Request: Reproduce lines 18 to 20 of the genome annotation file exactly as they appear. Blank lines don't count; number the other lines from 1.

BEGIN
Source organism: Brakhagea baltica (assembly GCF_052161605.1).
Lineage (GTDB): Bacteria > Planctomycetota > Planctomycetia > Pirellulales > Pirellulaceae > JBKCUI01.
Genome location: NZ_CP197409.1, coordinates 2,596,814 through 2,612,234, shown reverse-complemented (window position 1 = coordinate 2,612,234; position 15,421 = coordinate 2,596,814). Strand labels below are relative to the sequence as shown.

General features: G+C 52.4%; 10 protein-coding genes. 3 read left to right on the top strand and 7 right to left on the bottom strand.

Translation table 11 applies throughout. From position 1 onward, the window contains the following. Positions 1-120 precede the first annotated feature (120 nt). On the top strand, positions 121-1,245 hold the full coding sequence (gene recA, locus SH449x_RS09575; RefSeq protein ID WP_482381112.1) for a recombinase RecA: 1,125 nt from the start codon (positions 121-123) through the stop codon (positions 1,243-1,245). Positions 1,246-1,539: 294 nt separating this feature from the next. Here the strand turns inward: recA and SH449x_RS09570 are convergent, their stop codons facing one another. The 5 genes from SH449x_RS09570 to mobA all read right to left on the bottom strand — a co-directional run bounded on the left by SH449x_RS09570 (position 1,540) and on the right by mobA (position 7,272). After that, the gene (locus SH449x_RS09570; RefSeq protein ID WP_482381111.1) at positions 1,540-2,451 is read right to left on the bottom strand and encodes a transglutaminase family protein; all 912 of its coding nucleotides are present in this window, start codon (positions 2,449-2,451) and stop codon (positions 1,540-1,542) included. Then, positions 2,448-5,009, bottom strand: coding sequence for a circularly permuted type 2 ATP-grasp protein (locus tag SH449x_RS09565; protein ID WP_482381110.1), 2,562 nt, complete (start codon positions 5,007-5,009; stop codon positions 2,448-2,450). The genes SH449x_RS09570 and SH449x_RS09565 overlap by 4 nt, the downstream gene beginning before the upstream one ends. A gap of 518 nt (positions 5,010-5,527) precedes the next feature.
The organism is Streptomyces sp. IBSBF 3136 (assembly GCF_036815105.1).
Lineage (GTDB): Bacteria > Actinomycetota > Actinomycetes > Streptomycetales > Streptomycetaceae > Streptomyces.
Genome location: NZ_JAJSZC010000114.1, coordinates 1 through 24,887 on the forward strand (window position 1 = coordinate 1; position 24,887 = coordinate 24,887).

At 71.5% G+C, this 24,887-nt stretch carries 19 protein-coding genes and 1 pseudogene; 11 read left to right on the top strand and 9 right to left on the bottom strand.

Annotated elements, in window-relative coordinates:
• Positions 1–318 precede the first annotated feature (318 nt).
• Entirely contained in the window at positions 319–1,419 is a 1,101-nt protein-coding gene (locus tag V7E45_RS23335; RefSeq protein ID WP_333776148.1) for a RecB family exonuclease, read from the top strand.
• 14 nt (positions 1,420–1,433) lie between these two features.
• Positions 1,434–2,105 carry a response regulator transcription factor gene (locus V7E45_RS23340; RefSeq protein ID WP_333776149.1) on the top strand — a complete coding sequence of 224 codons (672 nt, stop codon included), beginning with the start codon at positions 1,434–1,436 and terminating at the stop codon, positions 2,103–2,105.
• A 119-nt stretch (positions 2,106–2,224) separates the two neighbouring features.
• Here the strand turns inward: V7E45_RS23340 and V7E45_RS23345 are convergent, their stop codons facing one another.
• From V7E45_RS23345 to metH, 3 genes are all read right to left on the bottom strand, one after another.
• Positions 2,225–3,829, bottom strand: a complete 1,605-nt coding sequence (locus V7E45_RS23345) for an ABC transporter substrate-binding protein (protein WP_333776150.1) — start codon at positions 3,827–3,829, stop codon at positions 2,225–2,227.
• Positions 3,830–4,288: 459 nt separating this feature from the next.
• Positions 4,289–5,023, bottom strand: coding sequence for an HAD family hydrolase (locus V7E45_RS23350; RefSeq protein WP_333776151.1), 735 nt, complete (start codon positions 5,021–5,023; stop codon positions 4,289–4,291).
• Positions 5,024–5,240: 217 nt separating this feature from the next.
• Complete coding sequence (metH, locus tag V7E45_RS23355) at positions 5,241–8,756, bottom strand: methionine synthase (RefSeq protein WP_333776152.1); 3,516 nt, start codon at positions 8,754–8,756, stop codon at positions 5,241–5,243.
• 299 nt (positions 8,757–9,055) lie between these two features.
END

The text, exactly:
• Positions 2,225–3,829, bottom strand: a complete 1,605-nt coding sequence (locus V7E45_RS23345) for an ABC transporter substrate-binding protein (protein WP_333776150.1) — start codon at positions 3,827–3,829, stop codon at positions 2,225–2,227.
• Positions 3,830–4,288: 459 nt separating this feature from the next.
• Positions 4,289–5,023, bottom strand: coding sequence for an HAD family hydrolase (locus V7E45_RS23350; RefSeq protein WP_333776151.1), 735 nt, complete (start codon positions 5,021–5,023; stop codon positions 4,289–4,291).